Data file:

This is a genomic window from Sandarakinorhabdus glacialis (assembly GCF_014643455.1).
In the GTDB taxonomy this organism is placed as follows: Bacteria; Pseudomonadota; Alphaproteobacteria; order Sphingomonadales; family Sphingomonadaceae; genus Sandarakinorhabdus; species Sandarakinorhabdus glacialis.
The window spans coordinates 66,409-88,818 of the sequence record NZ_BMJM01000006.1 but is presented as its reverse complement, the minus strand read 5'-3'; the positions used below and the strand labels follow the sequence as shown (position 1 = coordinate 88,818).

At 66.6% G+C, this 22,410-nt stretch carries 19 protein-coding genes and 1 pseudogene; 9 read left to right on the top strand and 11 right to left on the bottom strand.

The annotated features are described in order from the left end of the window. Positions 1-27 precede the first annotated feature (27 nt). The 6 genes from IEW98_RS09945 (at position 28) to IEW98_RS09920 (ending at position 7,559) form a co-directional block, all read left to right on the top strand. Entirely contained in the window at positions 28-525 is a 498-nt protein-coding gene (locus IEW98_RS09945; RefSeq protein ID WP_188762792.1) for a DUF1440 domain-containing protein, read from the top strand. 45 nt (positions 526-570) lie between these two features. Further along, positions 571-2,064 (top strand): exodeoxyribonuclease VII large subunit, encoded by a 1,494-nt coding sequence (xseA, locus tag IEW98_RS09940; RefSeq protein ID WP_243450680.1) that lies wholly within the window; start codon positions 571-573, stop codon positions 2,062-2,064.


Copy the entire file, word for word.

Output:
This is a genomic window from Sandarakinorhabdus glacialis (assembly GCF_014643455.1).
In the GTDB taxonomy this organism is placed as follows: Bacteria; Pseudomonadota; Alphaproteobacteria; order Sphingomonadales; family Sphingomonadaceae; genus Sandarakinorhabdus; species Sandarakinorhabdus glacialis.
The window spans coordinates 66,409-88,818 of the sequence record NZ_BMJM01000006.1 but is presented as its reverse complement, the minus strand read 5'-3'; the positions used below and the strand labels follow the sequence as shown (position 1 = coordinate 88,818).

At 66.6% G+C, this 22,410-nt stretch carries 19 protein-coding genes and 1 pseudogene; 9 read left to right on the top strand and 11 right to left on the bottom strand.

The annotated features are described in order from the left end of the window. Positions 1-27 precede the first annotated feature (27 nt). The 6 genes from IEW98_RS09945 (at position 28) to IEW98_RS09920 (ending at position 7,559) form a co-directional block, all read left to right on the top strand. Entirely contained in the window at positions 28-525 is a 498-nt protein-coding gene (locus IEW98_RS09945; RefSeq protein ID WP_188762792.1) for a DUF1440 domain-containing protein, read from the top strand. 45 nt (positions 526-570) lie between these two features. Further along, positions 571-2,064 (top strand): exodeoxyribonuclease VII large subunit, encoded by a 1,494-nt coding sequence (xseA, locus tag IEW98_RS09940; RefSeq protein ID WP_243450680.1) that lies wholly within the window; start codon positions 571-573, stop codon positions 2,062-2,064.